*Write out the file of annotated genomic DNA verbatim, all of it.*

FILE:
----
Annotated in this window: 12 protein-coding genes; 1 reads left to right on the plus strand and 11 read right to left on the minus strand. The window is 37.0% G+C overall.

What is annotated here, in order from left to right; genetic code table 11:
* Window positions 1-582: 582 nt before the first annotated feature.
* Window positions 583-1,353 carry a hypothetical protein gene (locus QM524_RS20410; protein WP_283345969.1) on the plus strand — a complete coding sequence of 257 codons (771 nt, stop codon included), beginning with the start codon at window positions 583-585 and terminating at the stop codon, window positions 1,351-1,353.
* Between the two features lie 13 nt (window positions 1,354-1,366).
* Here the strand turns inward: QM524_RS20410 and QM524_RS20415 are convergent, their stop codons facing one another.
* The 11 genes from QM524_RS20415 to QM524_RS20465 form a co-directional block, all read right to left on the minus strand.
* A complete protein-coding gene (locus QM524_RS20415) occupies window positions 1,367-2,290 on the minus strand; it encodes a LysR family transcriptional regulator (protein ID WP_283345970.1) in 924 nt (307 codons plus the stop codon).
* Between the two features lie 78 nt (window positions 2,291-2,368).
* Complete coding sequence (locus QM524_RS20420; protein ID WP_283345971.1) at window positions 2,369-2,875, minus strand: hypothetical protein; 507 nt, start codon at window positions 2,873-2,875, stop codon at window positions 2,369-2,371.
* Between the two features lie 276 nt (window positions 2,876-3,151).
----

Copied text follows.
Annotated in this window: 12 protein-coding genes; 1 reads left to right on the plus strand and 11 read right to left on the minus strand. The window is 37.0% G+C overall.

What is annotated here, in order from left to right; genetic code table 11:
* Window positions 1-582: 582 nt before the first annotated feature.
* Window positions 583-1,353 carry a hypothetical protein gene (locus QM524_RS20410; protein WP_283345969.1) on the plus strand — a complete coding sequence of 257 codons (771 nt, stop codon included), beginning with the start codon at window positions 583-585 and terminating at the stop codon, window positions 1,351-1,353.
* Between the two features lie 13 nt (window positions 1,354-1,366).
* Here the strand turns inward: QM524_RS20410 and QM524_RS20415 are convergent, their stop codons facing one another.
* The 11 genes from QM524_RS20415 to QM524_RS20465 form a co-directional block, all read right to left on the minus strand.
* A complete protein-coding gene (locus QM524_RS20415) occupies window positions 1,367-2,290 on the minus strand; it encodes a LysR family transcriptional regulator (protein ID WP_283345970.1) in 924 nt (307 codons plus the stop codon).
* Between the two features lie 78 nt (window positions 2,291-2,368).
* Complete coding sequence (locus QM524_RS20420; protein ID WP_283345971.1) at window positions 2,369-2,875, minus strand: hypothetical protein; 507 nt, start codon at window positions 2,873-2,875, stop codon at window positions 2,369-2,371.
* Between the two features lie 276 nt (window positions 2,876-3,151).